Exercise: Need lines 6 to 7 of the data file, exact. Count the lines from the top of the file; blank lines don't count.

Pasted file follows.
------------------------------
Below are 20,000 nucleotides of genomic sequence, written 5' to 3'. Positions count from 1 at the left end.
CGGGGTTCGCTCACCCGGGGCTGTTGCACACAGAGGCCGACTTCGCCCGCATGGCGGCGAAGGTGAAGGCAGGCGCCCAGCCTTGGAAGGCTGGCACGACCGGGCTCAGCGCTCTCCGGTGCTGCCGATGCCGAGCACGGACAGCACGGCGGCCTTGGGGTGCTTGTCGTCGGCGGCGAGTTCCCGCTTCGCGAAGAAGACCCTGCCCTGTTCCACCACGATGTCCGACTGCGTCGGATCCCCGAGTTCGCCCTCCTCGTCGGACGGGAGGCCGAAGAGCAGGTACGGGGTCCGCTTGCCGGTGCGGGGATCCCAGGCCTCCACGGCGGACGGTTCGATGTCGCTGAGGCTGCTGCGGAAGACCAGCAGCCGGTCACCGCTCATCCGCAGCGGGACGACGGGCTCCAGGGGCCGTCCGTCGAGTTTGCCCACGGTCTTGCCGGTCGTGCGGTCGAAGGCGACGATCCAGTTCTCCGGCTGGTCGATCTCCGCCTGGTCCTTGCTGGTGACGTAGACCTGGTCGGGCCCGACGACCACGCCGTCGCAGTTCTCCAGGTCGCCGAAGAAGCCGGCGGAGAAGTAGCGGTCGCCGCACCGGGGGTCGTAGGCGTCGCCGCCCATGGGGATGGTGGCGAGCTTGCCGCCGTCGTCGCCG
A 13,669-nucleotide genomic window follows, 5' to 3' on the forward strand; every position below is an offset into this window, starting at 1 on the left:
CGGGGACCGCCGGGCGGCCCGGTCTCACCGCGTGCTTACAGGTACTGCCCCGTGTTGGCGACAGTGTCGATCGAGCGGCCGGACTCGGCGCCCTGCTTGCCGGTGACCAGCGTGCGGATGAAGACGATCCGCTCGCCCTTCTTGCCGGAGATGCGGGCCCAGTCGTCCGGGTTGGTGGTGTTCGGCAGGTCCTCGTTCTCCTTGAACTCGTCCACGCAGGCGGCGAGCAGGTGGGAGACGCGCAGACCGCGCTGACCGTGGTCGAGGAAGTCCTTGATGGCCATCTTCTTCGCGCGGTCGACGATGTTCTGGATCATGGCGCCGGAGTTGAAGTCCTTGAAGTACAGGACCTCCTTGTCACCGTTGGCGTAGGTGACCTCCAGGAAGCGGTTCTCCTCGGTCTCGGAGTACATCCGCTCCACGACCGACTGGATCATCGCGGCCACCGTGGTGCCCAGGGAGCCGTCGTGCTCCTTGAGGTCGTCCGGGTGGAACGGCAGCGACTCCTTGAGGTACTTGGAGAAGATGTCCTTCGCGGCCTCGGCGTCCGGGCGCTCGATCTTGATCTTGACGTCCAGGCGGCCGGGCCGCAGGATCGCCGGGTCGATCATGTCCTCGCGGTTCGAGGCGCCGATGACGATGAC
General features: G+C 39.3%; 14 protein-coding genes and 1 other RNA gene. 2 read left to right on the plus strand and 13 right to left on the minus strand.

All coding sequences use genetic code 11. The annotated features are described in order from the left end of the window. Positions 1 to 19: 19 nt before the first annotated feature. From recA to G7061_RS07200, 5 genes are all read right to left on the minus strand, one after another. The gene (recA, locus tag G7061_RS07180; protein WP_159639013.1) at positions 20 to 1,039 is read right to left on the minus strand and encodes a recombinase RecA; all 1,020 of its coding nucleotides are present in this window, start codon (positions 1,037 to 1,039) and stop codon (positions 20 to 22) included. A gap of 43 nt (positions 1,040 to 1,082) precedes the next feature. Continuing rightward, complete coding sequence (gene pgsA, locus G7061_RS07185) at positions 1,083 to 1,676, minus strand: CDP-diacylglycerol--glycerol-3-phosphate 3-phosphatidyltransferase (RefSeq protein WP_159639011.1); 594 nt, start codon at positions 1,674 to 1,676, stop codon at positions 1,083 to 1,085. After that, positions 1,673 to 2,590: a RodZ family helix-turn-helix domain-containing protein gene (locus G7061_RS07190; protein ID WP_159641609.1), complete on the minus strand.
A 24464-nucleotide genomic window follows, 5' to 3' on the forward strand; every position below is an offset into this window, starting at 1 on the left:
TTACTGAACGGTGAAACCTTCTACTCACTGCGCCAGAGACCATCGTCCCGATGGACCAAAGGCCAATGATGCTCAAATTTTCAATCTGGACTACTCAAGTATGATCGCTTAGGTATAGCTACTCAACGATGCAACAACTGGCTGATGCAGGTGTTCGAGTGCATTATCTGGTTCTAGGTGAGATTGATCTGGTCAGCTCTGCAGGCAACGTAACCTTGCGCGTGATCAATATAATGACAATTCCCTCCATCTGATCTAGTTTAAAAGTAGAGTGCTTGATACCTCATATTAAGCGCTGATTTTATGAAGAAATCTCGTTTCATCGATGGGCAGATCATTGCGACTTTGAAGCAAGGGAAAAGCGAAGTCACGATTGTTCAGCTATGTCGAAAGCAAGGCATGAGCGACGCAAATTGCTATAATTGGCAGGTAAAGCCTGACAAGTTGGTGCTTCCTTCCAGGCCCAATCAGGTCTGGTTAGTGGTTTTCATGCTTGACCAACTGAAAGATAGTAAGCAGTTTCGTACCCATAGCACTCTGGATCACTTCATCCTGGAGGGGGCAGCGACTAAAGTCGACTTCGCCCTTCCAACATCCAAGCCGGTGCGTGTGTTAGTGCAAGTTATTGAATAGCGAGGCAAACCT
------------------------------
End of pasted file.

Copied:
All coding sequences use genetic code 11. The annotated features are described in order from the left end of the window. Positions 1 to 19: 19 nt before the first annotated feature. From recA to G7061_RS07200, 5 genes are all read right to left on the minus strand, one after another. The gene (recA, locus tag G7061_RS07180; protein WP_159639013.1) at positions 20 to 1,039 is read right to left on the minus strand and encodes a recombinase RecA; all 1,020 of its coding nucleotides are present in this window, start codon (positions 1,037 to 1,039) and stop codon (positions 20 to 22) included. A gap of 43 nt (positions 1,040 to 1,082) precedes the next feature. Continuing rightward, complete coding sequence (gene pgsA, locus G7061_RS07185) at positions 1,083 to 1,676, minus strand: CDP-diacylglycerol--glycerol-3-phosphate 3-phosphatidyltransferase (RefSeq protein WP_159639011.1); 594 nt, start codon at positions 1,674 to 1,676, stop codon at positions 1,083 to 1,085. After that, positions 1,673 to 2,590: a RodZ family helix-turn-helix domain-containing protein gene (locus G7061_RS07190; protein ID WP_159641609.1), complete on the minus strand.
A 24464-nucleotide genomic window follows, 5' to 3' on the forward strand; every position below is an offset into this window, starting at 1 on the left: